Although WWII ultimately recovered America from its depression, it was FDR’s response with the New Deal programs that stopped America’s economic downfall, relieved hundreds of Americans, reformed many policies, and consequently expanded government power.
Speech Techniques in Franklin Delano Roosevelt’s “Pearl Harbor Address to the Nation”
On the seventh of December, 1941, the lives of many people drastically changed. In that particular afternoon, all American radio broadcasts were interrupted with important news. Pearl Harbor had been attacked by an unforeseen Japanese air raid. The results of the attack were devastating with over 2,000 people killed and over 20 military ships destroyed. The following day, December 8th, 1941, Franklin Delano Roosevelt, the president at the time, gave an address to the distressed nation regarding the attack. His speech consisted of an explanation of what had taken place at Pearl Harbor, evidence that the attack was in fact predetermined, and a request for the United States of America to wage war against Japan. In his speech entitled the “Pearl Harbor Address to the Nation” – also known as the “Infamy” speech – Franklin D. Roosevelt persuaded the government and the people through the appeals of pathos and ethos to declare war against Japan.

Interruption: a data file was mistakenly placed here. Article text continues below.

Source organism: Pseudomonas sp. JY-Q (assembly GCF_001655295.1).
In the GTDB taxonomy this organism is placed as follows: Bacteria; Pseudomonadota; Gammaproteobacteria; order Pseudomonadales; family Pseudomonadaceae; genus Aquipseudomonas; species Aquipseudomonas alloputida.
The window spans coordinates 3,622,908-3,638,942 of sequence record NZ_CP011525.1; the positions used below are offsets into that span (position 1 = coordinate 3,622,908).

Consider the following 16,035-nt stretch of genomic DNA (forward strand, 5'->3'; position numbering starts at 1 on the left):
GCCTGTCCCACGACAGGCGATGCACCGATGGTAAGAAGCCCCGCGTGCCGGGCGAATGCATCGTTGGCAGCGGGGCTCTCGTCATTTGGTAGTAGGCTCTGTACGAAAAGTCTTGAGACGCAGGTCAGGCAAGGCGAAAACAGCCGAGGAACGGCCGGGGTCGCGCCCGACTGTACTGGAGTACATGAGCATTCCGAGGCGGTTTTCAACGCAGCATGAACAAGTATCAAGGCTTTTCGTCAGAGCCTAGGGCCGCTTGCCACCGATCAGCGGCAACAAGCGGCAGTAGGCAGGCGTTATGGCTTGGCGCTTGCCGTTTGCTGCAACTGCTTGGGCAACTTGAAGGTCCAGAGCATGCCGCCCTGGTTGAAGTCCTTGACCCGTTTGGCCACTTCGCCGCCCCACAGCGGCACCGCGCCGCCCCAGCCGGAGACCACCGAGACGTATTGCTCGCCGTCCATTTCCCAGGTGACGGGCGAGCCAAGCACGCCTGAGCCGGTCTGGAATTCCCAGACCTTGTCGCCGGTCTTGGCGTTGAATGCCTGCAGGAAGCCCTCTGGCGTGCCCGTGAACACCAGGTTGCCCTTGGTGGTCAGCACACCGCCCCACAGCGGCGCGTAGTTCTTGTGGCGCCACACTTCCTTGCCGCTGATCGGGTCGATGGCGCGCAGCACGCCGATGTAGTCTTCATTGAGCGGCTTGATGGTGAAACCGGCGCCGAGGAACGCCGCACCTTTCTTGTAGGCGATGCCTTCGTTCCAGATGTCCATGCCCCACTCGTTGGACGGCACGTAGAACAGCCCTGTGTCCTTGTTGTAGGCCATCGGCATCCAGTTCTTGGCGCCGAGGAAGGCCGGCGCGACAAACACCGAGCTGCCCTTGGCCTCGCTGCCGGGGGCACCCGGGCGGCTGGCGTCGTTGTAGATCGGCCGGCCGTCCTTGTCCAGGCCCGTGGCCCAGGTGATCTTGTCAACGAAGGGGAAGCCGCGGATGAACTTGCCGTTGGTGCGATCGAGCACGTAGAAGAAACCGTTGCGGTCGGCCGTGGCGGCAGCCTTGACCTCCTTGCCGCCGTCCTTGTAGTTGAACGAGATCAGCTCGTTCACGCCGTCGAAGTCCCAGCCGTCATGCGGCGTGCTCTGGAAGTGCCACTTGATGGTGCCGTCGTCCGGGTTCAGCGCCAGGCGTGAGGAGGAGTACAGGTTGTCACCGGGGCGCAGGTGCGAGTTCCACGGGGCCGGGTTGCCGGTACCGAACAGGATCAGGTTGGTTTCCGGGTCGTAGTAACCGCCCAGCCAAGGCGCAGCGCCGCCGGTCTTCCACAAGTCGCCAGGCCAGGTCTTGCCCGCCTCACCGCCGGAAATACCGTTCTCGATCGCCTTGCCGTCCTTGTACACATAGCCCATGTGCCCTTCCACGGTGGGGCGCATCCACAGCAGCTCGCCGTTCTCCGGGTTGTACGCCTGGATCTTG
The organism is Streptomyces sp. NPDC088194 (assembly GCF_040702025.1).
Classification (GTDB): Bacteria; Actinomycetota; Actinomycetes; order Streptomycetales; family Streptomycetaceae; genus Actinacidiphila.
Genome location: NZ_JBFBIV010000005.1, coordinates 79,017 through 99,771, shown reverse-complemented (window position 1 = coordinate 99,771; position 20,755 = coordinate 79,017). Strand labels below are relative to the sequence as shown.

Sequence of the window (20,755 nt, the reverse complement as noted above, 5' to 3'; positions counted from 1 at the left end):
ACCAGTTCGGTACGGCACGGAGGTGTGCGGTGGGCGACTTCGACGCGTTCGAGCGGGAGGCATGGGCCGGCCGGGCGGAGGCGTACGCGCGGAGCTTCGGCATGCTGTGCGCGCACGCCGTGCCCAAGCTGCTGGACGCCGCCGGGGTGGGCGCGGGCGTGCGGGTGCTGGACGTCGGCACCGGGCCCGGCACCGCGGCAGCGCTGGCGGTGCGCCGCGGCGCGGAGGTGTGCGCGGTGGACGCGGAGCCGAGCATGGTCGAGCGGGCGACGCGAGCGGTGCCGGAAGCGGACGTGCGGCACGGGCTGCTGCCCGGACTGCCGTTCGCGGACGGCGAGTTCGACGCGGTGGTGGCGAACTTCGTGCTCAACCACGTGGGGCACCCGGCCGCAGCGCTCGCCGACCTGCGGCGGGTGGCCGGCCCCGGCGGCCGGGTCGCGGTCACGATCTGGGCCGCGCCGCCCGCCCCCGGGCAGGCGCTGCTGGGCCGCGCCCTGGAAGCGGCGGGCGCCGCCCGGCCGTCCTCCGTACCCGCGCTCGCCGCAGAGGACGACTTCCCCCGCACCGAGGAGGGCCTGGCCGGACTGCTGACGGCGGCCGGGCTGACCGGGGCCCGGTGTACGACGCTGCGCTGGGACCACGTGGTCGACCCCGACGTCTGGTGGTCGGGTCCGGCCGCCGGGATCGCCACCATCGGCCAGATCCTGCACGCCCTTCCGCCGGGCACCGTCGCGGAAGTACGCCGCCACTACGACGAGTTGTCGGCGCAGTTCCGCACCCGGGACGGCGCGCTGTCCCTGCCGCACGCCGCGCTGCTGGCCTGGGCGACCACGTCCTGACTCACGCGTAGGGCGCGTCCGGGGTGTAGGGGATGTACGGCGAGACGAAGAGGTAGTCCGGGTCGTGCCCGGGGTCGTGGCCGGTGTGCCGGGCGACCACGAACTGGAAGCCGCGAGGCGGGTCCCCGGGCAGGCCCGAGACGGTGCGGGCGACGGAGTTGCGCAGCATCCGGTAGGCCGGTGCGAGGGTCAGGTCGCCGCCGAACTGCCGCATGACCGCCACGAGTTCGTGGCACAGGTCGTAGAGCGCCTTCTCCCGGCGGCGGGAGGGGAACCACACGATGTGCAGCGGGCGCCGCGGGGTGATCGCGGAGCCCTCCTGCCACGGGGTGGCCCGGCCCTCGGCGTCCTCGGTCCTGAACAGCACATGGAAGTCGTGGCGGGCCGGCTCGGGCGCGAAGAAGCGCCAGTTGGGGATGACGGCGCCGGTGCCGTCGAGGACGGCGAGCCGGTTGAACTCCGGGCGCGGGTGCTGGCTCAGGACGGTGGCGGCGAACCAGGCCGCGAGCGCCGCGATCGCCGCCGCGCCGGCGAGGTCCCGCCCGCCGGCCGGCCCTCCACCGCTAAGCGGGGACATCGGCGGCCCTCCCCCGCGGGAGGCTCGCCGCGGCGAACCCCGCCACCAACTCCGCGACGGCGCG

Throughout the speech, Roosevelt utilizes two rhetorical modes of ethos and pathos in order to further complete his argument as a whole. Looking at the speech in a larger context, it is evident how Roosevelt uses these appeals when writing his speech to the intended audience. Since he is speaking mainly to the citizens of the United States of America, one of the main appeals Roosevelt uses is Pathos which is the appeal or evocation of emotion. For example, Roosevelt mentions in his speech that “the Japanese government has deliberately sought to deceive the United States by false statements and expressions of hope for continued peace”. By stating that the United States, which implies the nation as a whole, was deceived by Japan into thinking that the Japanese had similar goals of peace in mind, Roosevelt awakens the feeling of betrayal by Japan in the hearts of the American citizens.